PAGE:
• Base URL : {{host}}/service/ttn-integration
    • Replace the placeholder {{host}} with the URL of your Cumulocity instance.
    • The endpoint /service/ttn-integration specifies the interface of the TTN Microservice, which can process messages from TTN .
  • Downlink API key : leave blank
  • Additional headers :
    • Click on the Add header entry button to create a new header for the authorization.
    • For each access to Cumulocity IoT, Cumulocity IoT checks whether the access is authorized and has the necessary permissions. This also applies for the integration of TTN to Cumulocity . For the HTTP REST interface in Cumulocity IOT , Basic Authentication is used to verify access. With Basic Authentication, the credentials are sent in a Base64 encoded string as an additional HTTP header for each request.
    • Enter the following value in the first input field: Authorization
    • Convert your Cumulocity IoT credentials into a Base64 encoded string. The access data must follow this structure: username:password, for example: Here is the username and ycias12is is the password. The Base64 encoded string generated from this is: am9obi5kb2VAc29mdHdhcmVhZy5jb206eWNpYXMxMmlz. The following value would then be entered in the second text field:
      Basic am9obi5kb2VAc29mdHdhcmVhZy5jb206eWNpYXMxMmlz
    • IMPORTANT: In case you change your password for Cumulocity IoT afterwards, it is necessary to update the authorization in TTN .
  • Uplink message : Select the check box. Leave the input field empty.
  • Remaining check boxes : Do not select

Save the HTTP integration. If the HTTP integration to Cumulocity IoT is set up correctly, the sensor is automatically registered in Cumulocity IoT as soon as the sensor sends a new message to TTN. Using the Webhook integration TTN will forward the message to the corresponding Cumulocity IoT instance.

Create a LoRa Device Protocol

In order for Cumulocity IoT to understand the incoming messages from the LoRa devices, you need to create a LoRa device protocol which is being used by the TTN Integration Microservice to map the message to the corresponding domain objects of Cumulocity, such as measurements or events. You will find extensive information on how to create such LoRa device protocols in the official documentation.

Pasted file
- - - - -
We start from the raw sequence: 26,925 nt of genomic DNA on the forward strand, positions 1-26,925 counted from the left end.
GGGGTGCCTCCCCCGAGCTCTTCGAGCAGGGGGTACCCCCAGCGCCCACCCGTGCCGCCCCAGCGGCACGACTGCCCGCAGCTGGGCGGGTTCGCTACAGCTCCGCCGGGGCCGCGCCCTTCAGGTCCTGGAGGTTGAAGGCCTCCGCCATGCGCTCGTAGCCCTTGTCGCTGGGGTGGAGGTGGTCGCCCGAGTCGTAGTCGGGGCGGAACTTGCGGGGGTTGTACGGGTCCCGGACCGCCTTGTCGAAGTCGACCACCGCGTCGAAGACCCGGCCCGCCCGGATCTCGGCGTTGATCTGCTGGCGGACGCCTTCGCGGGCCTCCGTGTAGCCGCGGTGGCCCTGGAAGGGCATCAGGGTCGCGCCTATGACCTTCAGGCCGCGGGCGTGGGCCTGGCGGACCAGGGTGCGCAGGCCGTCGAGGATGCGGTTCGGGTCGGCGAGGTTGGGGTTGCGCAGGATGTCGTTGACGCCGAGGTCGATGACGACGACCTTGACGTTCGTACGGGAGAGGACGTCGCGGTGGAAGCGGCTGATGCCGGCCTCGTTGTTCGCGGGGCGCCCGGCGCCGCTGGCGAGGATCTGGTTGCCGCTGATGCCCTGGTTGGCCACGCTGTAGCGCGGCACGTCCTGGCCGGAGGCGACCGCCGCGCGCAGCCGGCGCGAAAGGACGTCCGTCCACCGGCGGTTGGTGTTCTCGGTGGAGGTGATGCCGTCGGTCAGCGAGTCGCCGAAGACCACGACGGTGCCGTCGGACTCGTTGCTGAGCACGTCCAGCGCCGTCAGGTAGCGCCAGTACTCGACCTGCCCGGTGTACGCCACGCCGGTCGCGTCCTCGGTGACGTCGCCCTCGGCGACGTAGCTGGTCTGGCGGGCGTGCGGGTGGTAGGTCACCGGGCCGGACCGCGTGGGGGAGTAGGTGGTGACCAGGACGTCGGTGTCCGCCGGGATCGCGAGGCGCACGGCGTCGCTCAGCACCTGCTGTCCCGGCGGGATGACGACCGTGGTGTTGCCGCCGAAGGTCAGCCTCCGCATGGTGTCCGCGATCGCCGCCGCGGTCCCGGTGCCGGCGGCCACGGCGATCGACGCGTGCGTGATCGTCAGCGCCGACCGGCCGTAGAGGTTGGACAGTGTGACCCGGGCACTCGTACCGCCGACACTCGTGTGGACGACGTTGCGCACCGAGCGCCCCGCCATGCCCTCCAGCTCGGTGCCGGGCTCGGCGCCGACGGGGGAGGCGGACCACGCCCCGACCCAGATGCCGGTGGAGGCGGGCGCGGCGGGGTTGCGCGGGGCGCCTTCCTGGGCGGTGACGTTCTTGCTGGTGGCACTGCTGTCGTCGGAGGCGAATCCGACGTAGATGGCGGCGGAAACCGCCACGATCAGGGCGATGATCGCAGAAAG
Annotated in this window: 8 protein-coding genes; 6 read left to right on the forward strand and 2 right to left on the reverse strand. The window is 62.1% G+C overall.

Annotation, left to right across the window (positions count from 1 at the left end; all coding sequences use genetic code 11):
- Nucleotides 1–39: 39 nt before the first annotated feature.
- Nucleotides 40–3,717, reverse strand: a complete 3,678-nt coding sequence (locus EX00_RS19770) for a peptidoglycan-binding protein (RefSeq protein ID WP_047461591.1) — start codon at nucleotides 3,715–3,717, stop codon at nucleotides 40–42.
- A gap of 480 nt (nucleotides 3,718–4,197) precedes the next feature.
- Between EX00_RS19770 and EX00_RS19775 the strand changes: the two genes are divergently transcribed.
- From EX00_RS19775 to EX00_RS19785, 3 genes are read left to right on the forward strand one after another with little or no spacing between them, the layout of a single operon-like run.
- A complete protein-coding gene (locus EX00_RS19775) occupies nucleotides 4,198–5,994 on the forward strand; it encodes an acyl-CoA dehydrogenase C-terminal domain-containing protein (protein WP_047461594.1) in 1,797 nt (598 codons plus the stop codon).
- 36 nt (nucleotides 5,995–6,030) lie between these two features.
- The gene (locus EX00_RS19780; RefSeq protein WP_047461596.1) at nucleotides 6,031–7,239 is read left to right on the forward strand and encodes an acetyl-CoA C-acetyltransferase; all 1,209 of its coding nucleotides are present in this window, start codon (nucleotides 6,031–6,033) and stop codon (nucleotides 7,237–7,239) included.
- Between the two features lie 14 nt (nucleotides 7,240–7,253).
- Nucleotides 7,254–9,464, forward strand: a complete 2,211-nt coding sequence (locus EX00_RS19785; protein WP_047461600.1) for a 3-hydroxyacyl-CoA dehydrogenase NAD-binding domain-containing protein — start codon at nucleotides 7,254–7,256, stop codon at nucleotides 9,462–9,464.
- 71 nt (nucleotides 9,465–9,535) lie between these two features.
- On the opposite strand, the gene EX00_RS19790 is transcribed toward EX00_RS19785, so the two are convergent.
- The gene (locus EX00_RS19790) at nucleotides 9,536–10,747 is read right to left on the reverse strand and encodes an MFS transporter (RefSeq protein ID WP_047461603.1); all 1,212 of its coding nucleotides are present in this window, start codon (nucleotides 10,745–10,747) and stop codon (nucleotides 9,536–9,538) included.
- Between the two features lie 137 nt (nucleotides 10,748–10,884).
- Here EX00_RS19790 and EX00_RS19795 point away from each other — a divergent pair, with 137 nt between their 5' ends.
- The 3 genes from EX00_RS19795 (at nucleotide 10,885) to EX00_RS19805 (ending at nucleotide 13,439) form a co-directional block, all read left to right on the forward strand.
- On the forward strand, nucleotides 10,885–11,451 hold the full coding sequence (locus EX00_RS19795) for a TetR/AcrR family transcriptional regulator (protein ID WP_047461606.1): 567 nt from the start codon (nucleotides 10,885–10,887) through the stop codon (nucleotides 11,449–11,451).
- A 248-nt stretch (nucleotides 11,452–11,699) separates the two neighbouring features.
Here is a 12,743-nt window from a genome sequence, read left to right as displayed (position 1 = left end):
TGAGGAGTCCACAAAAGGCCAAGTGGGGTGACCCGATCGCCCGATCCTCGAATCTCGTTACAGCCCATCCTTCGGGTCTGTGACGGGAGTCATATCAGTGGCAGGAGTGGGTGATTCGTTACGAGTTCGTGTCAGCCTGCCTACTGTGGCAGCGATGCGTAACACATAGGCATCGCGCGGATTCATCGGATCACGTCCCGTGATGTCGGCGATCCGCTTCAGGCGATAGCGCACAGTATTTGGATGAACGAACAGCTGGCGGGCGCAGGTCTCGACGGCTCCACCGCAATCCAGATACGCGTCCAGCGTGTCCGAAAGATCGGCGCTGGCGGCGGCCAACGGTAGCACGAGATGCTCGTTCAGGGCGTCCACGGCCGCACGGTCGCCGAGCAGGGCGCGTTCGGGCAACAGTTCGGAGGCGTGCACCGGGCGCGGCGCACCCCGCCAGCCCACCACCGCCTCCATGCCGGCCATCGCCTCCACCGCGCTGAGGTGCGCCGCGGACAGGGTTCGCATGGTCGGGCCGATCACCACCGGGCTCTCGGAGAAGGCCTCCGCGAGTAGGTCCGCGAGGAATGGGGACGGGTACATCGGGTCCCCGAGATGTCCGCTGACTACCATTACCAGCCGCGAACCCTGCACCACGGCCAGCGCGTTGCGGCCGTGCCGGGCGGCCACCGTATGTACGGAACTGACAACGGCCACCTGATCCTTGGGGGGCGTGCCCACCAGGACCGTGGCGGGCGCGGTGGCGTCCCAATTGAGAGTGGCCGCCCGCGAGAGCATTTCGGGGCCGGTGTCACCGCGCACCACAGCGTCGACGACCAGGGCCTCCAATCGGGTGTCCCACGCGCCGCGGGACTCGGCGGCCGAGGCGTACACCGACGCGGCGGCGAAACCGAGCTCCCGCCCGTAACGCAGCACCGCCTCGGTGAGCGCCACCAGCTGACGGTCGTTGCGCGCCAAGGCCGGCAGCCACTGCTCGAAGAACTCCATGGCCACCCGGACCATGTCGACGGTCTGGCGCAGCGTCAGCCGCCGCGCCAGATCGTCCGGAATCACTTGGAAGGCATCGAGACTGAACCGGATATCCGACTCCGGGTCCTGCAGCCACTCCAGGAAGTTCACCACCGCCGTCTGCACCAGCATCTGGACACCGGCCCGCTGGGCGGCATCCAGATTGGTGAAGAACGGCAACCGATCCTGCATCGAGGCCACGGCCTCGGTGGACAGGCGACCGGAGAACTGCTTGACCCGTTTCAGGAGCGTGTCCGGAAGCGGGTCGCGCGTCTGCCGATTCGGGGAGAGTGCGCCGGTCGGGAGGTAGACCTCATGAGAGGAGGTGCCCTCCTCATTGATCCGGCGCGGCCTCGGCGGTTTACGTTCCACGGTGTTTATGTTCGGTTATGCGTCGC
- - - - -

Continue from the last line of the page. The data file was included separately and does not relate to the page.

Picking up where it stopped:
Let’s take the WILSEN sensor as an example. The WILSEN sensor sends information about the battery charge, distance, fill level and temperature in one single uplink message. The payload for such an uplink message with the FPort 1 can look like this:

Based on the payload description of the WILSEN sensor, you can create the according LoRa device protocol in Cumulocity to map the fields, which you are interested in:

The distance, fill level, temperature and battery charge received by the WILSEN sensor will be translated into corresponding measurements in Cumulocity based on this mapping.

In the next step, the appropriate device protocol needs to be assigned to the LoRa device in Cumulocity IoT so that the TTN Microservice can process the received messages for the LoRa device from TTN. Navigate to the LPWAN section on the detail page of your device in the Device Management application. Select your newly created device protocol as the LoRa device protocol and save it.

This mapping enables Cumulocity IoT to translate the received message from the WILSEN sensor into the domain model of Cumulocity IoT. If the mapping is successful, you will see a new tab called Measurements for your sensor after Cumulocity IoT has received further messages from the WILSEN sensor.

What’s next?

Once you are done with the integration of your LoRa devices from TTN to Cumulocity IoT, you can use Cumulocity’s visualization and analytics capabilities to implement your IoT use cases. Use the Application Builder to implement your own applications and dashboards, on which you can also use custom widgets from Software AG’s Open Source project. In addition, you might want to have a look at the Streaming Analytics feature to build your own rules to monitor the condition of your LoRa devices.